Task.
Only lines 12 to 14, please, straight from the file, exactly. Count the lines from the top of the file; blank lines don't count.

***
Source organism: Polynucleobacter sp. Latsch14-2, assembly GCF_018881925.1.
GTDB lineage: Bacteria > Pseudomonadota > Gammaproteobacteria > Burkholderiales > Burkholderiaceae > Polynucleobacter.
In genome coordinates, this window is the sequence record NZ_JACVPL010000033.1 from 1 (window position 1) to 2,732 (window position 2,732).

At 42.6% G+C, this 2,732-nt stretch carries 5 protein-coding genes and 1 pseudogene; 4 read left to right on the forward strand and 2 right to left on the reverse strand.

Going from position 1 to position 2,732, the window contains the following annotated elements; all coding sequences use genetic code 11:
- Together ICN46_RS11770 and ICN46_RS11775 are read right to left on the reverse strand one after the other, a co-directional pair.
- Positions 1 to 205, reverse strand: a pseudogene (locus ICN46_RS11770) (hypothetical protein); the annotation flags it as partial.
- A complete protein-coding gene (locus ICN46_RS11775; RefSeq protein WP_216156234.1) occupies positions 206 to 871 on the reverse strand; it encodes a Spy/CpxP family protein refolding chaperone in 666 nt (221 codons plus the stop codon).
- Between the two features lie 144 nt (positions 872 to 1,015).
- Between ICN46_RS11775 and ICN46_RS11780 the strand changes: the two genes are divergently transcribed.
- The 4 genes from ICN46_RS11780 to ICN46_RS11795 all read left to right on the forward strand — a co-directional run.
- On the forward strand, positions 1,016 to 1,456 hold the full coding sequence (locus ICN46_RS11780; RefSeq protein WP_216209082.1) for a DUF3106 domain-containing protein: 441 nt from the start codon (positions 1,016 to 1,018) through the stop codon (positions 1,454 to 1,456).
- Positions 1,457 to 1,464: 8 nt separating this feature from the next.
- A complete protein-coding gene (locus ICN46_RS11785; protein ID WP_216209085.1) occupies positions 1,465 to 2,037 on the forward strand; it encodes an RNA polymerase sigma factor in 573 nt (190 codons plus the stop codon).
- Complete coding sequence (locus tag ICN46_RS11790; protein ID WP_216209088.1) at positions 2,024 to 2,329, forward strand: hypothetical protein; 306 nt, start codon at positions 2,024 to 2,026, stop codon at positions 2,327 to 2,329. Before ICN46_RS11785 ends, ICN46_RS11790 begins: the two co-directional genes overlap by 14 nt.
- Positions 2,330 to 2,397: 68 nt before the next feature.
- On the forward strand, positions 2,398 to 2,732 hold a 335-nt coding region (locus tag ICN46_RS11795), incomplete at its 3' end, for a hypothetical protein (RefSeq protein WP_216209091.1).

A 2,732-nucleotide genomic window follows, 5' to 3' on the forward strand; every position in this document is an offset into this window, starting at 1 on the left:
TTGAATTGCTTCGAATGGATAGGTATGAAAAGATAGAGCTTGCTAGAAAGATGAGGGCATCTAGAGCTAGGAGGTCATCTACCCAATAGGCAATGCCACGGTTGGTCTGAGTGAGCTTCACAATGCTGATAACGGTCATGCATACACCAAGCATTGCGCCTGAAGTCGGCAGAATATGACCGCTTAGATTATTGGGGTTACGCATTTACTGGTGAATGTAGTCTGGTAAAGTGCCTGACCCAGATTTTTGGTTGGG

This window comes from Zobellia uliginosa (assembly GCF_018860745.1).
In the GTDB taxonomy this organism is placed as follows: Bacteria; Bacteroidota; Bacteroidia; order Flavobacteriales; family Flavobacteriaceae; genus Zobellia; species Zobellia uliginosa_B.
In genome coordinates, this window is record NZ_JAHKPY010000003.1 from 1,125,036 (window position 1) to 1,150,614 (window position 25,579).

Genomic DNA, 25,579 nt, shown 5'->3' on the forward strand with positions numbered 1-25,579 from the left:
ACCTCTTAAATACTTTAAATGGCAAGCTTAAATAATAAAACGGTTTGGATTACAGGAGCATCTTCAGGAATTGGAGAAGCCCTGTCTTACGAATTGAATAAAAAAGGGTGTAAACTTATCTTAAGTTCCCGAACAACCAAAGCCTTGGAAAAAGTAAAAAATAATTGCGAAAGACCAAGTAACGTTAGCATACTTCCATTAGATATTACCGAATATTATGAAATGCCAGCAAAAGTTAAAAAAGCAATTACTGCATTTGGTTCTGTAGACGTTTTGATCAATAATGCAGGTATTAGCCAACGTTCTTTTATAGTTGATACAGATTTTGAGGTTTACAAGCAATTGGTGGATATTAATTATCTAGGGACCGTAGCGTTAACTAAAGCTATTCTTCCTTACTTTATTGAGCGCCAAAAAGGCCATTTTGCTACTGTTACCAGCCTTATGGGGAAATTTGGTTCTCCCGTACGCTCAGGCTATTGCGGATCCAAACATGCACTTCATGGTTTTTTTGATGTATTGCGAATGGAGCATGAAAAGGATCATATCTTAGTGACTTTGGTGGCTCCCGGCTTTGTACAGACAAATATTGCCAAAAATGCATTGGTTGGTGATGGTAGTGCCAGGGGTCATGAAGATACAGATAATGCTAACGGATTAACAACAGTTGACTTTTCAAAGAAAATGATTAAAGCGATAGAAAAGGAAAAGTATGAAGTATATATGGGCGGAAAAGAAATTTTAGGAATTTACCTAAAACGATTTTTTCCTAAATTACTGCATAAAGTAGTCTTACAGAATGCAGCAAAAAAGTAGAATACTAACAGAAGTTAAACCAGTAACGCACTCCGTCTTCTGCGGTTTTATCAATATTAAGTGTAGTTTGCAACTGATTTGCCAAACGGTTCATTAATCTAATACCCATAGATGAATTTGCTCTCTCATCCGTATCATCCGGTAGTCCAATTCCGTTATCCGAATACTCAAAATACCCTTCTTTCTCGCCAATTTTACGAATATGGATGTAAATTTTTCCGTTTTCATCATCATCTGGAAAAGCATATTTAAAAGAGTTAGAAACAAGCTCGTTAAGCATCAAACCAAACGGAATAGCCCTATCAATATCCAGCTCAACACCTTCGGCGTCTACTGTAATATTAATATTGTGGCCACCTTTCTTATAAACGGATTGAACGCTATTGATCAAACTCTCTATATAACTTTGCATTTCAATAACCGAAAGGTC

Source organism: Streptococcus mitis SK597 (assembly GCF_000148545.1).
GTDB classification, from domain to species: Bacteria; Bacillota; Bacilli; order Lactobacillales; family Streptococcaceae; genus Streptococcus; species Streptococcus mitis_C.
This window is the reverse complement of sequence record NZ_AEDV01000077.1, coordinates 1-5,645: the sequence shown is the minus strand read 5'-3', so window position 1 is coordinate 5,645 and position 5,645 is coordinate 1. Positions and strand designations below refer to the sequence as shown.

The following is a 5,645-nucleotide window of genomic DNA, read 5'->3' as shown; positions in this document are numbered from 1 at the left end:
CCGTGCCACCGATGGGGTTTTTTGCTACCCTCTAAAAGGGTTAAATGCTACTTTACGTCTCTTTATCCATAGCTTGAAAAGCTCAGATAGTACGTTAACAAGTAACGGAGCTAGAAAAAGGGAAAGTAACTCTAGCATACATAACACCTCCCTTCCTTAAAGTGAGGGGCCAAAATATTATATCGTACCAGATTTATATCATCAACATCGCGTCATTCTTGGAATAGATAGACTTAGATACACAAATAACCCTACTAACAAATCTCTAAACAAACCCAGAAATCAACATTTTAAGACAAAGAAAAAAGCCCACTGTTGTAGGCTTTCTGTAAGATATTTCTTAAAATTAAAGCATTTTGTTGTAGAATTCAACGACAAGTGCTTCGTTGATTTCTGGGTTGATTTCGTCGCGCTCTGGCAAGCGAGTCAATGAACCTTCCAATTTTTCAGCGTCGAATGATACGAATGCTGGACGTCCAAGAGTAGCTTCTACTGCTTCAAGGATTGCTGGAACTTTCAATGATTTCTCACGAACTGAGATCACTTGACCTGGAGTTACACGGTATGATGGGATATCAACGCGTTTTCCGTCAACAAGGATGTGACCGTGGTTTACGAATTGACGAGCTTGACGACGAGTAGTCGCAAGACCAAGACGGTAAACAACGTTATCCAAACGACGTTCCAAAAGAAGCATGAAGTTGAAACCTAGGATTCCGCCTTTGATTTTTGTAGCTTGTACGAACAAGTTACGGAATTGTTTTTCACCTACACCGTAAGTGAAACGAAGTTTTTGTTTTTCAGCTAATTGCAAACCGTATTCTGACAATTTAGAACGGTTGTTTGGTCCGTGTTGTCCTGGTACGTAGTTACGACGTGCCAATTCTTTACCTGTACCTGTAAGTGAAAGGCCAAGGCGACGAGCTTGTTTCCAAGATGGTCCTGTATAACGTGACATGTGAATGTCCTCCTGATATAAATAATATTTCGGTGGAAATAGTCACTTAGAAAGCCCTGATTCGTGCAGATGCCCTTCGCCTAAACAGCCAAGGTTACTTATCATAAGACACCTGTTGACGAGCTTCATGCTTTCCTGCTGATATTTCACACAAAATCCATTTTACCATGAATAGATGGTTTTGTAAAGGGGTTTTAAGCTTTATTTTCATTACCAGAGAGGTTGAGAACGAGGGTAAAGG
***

- On the forward strand, positions 1,016 to 1,456 hold the full coding sequence (locus ICN46_RS11780; RefSeq protein WP_216209082.1) for a DUF3106 domain-containing protein: 441 nt from the start codon (positions 1,016 to 1,018) through the stop codon (positions 1,454 to 1,456).
- Positions 1,457 to 1,464: 8 nt separating this feature from the next.
- A complete protein-coding gene (locus ICN46_RS11785; protein ID WP_216209085.1) occupies positions 1,465 to 2,037 on the forward strand; it encodes an RNA polymerase sigma factor in 573 nt (190 codons plus the stop codon).